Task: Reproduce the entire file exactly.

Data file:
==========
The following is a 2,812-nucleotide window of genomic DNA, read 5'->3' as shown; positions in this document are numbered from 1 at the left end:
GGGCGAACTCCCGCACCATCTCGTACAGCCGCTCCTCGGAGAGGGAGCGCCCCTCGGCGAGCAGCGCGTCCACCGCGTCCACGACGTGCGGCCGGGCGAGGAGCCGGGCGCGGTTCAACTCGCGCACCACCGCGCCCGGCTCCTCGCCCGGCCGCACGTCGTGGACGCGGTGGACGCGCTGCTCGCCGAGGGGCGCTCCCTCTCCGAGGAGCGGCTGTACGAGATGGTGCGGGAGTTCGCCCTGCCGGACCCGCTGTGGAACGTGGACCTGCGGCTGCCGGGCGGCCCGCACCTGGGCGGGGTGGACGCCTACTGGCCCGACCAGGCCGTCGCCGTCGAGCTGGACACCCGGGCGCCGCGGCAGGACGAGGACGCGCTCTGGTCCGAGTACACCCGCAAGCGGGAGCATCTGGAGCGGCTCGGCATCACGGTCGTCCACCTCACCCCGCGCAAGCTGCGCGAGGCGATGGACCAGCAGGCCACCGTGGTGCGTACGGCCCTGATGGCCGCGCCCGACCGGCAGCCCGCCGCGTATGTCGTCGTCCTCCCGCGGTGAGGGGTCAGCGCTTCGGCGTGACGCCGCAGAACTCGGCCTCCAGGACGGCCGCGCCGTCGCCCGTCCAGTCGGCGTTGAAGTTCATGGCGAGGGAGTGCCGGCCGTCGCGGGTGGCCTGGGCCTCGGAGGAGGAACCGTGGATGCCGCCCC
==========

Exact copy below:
The following is a 2,812-nucleotide window of genomic DNA, read 5'->3' as shown; positions in this document are numbered from 1 at the left end:
GGGCGAACTCCCGCACCATCTCGTACAGCCGCTCCTCGGAGAGGGAGCGCCCCTCGGCGAGCAGCGCGTCCACCGCGTCCACGACGTGCGGCCGGGCGAGGAGCCGGGCGCGGTTCAACTCGCGCACCACCGCGCCCGGCTCCTCGCCCGGCCGCACGTCGTGGACGCGGTGGACGCGCTGCTCGCCGAGGGGCGCTCCCTCTCCGAGGAGCGGCTGTACGAGATGGTGCGGGAGTTCGCCCTGCCGGACCCGCTGTGGAACGTGGACCTGCGGCTGCCGGGCGGCCCGCACCTGGGCGGGGTGGACGCCTACTGGCCCGACCAGGCCGTCGCCGTCGAGCTGGACACCCGGGCGCCGCGGCAGGACGAGGACGCGCTCTGGTCCGAGTACACCCGCAAGCGGGAGCATCTGGAGCGGCTCGGCATCACGGTCGTCCACCTCACCCCGCGCAAGCTGCGCGAGGCGATGGACCAGCAGGCCACCGTGGTGCGTACGGCCCTGATGGCCGCGCCCGACCGGCAGCCCGCCGCGTATGTCGTCGTCCTCCCGCGGTGAGGGGTCAGCGCTTCGGCGTGACGCCGCAGAACTCGGCCTCCAGGACGGCCGCGCCGTCGCCCGTCCAGTCGGCGTTGAAGTTCATGGCGAGGGAGTGCCGGCCGTCGCGGGTGGCCTGGGCCTCGGAGGAGGAACCGTGGATGCCGCCCC